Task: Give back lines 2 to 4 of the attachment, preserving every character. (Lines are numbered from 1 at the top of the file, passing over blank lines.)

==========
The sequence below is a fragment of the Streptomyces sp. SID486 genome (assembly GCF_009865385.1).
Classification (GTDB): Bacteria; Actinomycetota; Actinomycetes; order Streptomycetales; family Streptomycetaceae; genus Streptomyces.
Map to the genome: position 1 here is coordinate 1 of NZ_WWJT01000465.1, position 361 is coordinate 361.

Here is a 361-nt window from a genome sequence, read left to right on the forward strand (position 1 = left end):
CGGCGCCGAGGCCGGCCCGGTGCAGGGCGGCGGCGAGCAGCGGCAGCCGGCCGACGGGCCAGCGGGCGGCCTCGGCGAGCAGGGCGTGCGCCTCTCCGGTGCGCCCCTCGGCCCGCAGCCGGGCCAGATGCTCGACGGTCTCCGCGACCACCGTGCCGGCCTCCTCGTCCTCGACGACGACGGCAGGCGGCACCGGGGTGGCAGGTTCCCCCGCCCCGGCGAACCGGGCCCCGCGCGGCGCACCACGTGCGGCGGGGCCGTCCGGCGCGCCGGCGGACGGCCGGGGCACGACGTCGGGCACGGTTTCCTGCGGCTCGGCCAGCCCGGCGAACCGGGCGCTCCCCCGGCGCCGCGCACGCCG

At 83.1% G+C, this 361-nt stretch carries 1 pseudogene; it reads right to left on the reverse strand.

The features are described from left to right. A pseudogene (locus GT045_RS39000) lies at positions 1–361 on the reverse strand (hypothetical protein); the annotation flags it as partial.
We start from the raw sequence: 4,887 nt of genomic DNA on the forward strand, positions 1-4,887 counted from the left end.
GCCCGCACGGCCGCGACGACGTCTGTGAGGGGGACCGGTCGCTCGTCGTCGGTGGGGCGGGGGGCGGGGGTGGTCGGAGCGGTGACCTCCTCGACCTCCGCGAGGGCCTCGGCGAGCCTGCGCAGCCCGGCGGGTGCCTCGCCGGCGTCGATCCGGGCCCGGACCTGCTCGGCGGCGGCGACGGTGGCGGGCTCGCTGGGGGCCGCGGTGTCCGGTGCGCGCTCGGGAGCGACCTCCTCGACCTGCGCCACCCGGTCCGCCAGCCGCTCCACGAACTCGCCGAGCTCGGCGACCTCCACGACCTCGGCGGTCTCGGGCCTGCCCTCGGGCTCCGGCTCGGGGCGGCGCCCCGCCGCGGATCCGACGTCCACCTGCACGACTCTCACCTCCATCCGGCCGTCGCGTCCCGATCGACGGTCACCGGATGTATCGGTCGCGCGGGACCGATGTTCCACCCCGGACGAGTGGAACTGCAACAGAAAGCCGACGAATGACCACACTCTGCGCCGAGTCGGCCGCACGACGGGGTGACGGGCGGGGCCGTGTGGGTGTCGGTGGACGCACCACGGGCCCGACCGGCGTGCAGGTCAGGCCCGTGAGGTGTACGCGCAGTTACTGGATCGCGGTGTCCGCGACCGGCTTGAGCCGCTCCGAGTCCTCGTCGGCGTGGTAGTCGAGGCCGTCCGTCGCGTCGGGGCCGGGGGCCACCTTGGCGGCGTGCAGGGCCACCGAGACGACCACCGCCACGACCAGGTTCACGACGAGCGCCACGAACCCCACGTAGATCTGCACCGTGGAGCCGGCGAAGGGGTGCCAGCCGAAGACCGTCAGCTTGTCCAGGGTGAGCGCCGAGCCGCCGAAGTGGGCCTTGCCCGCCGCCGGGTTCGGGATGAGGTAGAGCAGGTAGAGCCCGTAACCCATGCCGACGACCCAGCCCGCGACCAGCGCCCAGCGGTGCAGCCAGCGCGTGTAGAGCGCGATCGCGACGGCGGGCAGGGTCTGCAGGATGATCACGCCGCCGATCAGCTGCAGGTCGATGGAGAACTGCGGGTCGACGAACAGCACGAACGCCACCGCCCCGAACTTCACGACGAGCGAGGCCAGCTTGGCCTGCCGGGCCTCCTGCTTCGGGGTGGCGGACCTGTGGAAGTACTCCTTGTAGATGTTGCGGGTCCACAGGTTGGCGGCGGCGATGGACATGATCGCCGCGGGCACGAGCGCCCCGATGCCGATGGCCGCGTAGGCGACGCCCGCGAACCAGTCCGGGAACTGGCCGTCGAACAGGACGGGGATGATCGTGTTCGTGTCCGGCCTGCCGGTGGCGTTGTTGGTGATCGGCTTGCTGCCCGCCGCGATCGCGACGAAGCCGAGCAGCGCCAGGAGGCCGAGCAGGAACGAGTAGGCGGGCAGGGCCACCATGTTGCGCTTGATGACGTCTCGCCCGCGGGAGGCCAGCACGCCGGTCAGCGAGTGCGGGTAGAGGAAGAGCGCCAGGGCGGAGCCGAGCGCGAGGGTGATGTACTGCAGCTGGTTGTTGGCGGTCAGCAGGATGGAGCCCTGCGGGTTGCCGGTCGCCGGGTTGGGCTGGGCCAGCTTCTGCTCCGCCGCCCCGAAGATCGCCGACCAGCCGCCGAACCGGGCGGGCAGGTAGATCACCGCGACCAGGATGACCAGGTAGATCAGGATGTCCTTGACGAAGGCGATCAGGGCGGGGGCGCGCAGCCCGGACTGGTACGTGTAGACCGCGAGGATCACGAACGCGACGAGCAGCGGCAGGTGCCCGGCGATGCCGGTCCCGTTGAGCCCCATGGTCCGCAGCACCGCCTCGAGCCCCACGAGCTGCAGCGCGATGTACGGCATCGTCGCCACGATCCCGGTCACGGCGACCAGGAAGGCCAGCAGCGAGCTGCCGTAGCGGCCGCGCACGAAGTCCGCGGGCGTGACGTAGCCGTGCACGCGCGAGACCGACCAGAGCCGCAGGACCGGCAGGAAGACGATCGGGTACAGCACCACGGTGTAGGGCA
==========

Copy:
Classification (GTDB): Bacteria; Actinomycetota; Actinomycetes; order Streptomycetales; family Streptomycetaceae; genus Streptomyces.
Map to the genome: position 1 here is coordinate 1 of NZ_WWJT01000465.1, position 361 is coordinate 361.

Here is a 361-nt window from a genome sequence, read left to right on the forward strand (position 1 = left end):